Senator Maria Byrne welcomed the announcement
SIX LIMERICK primary schools will undergo major improvement works next summer through government funding provided under the 2020 Summer Works Scheme.
Fine Gael Seanad Spokesperson on Education and Skills, Senator Maria Byrne said the works are a vital investment for the future education of primary pupils and post-primary students in Limerick.
“Today’s announcement confirms the Government’s continuing prioritisation of capital funding for school buildings across Limerick which will enhance the learning and working environment for pupils and teachers.
“My colleague the Minister for Education, Joe McHugh has announced that 405 schools across the country will receive more than €30 million for Summer Works projects for delivery in 2020.
“Minister McHugh confirmed to me that six primary schools in Limerick will receive funding for major improvement works which is positive news for staff and students alike,” Senator Byrne said.
Schools include: Scoil Naisiunta Ma Rua, Murroe, St. Nessan's National School, Mungret, Scoil Mhuire Banríon na hEireann (Mary Queen of Ireland School) Caherdavin, Our Lady of Lourdes National School, Rosbrien, Thomond Primary School, Ballynanty and Limerick School Project NS, O’Connell Ave.
Climate Action and change is to the fore of Fine Gael’s agenda and this is no different under this scheme.
Any school which receives funding for car parking and play areas will be required to identify a point for electric vehicle charging.
The funding will allow for specialist electric ducting underlay and car parking areas to ensure resurfaced areas are not dug up in the future.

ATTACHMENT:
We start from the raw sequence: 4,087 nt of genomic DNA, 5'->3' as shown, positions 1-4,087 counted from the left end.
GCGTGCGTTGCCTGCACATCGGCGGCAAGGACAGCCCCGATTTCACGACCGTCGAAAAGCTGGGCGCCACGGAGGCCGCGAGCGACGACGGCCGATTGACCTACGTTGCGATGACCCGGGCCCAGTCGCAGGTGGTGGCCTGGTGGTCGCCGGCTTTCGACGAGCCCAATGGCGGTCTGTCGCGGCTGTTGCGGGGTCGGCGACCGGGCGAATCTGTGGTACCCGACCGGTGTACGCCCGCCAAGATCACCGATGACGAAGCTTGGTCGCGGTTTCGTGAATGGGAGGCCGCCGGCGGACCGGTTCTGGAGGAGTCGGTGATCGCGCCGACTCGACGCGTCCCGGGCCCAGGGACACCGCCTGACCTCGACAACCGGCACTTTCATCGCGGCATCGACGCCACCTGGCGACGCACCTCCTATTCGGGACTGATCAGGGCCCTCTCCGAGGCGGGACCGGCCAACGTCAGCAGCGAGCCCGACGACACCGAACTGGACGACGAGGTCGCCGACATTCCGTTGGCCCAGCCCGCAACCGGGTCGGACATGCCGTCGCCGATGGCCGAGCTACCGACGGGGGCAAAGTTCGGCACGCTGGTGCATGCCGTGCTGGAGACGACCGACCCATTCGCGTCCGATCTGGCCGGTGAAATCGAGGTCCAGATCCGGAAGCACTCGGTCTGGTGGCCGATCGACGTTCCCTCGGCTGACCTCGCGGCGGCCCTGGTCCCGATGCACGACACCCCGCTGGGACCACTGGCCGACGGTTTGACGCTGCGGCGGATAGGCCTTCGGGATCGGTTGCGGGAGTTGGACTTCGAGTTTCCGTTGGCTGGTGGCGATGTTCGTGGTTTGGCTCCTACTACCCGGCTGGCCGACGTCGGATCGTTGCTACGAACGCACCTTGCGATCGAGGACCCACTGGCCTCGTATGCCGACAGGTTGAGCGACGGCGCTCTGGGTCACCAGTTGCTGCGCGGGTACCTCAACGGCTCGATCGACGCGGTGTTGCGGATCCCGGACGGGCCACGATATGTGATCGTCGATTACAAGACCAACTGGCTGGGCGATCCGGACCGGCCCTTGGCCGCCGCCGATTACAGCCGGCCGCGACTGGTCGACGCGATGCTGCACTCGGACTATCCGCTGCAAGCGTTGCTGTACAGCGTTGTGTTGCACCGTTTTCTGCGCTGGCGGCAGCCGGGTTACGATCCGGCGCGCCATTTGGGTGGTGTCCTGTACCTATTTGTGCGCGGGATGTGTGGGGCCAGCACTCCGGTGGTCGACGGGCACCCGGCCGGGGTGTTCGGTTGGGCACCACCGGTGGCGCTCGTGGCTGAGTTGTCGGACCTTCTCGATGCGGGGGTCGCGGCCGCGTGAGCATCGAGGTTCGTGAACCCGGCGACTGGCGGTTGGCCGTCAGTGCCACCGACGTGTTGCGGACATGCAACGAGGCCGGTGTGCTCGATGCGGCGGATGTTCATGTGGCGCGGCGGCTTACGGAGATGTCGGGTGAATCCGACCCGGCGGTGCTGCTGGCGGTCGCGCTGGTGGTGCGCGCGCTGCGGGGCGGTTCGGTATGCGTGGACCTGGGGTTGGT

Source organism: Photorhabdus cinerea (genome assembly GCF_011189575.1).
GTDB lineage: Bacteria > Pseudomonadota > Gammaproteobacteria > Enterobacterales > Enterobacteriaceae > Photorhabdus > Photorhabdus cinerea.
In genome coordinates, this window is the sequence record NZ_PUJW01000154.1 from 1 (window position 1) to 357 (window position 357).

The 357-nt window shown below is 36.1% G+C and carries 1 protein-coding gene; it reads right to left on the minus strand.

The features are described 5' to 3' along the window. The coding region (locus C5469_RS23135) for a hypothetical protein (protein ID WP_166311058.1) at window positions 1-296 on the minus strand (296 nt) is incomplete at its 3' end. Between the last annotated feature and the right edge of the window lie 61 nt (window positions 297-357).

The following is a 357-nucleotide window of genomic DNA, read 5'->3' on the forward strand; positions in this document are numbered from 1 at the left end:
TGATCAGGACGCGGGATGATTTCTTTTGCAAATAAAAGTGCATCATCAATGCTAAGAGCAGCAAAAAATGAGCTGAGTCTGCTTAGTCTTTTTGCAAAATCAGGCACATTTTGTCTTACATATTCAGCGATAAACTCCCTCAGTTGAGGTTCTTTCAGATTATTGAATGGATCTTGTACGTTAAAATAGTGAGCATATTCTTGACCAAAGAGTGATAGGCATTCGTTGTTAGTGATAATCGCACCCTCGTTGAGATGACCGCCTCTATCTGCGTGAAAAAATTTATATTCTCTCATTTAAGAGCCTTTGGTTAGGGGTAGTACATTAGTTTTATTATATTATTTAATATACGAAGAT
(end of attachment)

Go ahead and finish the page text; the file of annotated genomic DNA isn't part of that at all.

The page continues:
Minister Joe McHugh added: “Our focus is on three fronts – we have prioritised money to upgrade and improve life safety systems like fire alarms and detection and emergency lighting; we are funding new surfaced on play areas and car parks; and schools will be obliged to plan for electric vehicle charging.
“The climate action element of next year’s summer works is a sensible plan for the future. More and more electric charging points are coming on stream and it is symbolic that schools will be demonstrating how important initiatives like this are.
“The work will be carried out in schools mainly over the summer months, so the disruption to students, teachers and other staff will be kept to a minimum.
“We have also made sure that schools are getting the notification several weeks earlier than last year to try to give principals and boards of management a better lead in time to plan and then get the work done.”
Under Project Ireland 2040, the education sector will receive approximately €12 billion from 2018 to 2027.
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